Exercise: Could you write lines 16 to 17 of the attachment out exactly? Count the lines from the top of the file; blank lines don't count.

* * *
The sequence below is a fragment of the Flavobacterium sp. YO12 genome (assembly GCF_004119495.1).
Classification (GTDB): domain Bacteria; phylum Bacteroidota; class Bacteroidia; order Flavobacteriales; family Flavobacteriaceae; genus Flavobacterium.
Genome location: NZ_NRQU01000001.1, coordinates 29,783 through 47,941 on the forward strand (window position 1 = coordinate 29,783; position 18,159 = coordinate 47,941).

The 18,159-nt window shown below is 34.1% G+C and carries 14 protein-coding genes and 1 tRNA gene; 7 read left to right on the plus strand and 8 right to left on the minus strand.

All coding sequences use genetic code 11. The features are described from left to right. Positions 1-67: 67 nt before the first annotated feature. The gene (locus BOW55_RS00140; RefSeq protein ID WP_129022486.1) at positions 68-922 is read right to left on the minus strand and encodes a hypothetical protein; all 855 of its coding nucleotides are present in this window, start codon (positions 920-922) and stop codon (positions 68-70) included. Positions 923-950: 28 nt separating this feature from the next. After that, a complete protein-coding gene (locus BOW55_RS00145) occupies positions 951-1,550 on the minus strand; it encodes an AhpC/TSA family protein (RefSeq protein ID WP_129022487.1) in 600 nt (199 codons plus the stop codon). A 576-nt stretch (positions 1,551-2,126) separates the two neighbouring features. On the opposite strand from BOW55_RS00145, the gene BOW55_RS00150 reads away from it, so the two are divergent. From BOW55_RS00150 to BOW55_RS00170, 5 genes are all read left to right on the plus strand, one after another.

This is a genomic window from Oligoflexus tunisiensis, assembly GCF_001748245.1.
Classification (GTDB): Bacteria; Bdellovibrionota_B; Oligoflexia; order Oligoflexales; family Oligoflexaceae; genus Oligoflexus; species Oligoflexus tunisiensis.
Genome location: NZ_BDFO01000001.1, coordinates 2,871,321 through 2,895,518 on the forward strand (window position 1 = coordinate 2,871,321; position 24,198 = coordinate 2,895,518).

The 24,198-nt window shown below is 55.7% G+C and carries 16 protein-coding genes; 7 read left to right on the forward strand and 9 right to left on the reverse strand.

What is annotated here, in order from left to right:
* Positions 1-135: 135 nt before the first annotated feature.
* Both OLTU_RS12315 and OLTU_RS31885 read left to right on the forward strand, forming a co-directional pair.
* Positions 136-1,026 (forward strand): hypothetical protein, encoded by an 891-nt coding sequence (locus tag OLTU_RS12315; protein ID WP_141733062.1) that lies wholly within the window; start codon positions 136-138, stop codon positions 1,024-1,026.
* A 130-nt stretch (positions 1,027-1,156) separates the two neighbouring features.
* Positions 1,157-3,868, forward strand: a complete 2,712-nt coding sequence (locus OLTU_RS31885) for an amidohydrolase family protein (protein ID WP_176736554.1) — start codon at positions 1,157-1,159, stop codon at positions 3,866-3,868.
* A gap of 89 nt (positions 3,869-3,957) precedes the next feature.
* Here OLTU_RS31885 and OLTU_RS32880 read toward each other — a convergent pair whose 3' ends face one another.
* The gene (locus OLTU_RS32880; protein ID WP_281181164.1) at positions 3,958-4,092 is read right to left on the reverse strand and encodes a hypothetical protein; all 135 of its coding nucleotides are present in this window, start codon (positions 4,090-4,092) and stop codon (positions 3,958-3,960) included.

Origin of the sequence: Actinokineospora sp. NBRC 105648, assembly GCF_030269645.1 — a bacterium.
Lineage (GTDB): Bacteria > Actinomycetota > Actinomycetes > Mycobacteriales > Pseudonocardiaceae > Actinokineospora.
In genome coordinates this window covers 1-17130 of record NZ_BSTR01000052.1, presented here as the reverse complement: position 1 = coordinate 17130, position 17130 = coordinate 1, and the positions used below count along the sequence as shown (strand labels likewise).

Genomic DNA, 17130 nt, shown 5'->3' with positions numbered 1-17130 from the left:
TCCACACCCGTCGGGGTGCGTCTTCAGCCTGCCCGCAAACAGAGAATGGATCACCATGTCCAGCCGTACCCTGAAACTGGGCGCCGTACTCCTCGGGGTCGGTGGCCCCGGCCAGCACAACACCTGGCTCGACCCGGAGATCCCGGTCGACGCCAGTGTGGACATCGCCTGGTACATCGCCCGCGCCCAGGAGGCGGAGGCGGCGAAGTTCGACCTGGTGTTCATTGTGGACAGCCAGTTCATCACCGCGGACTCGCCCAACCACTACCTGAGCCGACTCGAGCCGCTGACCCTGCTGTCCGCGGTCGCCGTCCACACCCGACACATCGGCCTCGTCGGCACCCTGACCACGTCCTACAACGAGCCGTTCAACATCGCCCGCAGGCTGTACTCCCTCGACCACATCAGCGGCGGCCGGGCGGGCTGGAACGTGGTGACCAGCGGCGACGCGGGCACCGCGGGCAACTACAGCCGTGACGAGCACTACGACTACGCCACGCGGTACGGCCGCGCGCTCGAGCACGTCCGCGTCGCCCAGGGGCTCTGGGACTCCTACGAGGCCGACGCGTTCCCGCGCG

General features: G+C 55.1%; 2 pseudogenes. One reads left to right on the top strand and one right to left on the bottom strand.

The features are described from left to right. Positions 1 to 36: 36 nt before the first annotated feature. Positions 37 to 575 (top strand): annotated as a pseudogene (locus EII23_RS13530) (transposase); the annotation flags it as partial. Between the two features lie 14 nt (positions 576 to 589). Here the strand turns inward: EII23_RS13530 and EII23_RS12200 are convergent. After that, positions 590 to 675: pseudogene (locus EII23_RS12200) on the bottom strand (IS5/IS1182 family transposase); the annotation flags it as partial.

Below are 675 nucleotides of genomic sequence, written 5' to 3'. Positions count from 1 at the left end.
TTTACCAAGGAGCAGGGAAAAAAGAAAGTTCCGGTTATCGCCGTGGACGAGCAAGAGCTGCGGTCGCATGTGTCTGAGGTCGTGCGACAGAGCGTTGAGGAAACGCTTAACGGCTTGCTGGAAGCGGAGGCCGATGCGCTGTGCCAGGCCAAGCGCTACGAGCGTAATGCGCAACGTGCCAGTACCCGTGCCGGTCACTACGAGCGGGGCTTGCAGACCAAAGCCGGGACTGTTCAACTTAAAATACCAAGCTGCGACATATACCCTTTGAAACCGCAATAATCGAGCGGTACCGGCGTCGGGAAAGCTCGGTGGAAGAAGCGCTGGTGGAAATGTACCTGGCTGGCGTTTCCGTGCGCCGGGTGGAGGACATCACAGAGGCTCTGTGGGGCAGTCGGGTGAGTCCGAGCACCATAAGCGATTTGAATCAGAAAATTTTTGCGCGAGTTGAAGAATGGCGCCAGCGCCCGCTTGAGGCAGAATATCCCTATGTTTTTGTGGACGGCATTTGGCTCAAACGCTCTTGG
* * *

* A gap of 89 nt (positions 3,869-3,957) precedes the next feature.
* Here OLTU_RS31885 and OLTU_RS32880 read toward each other — a convergent pair whose 3' ends face one another.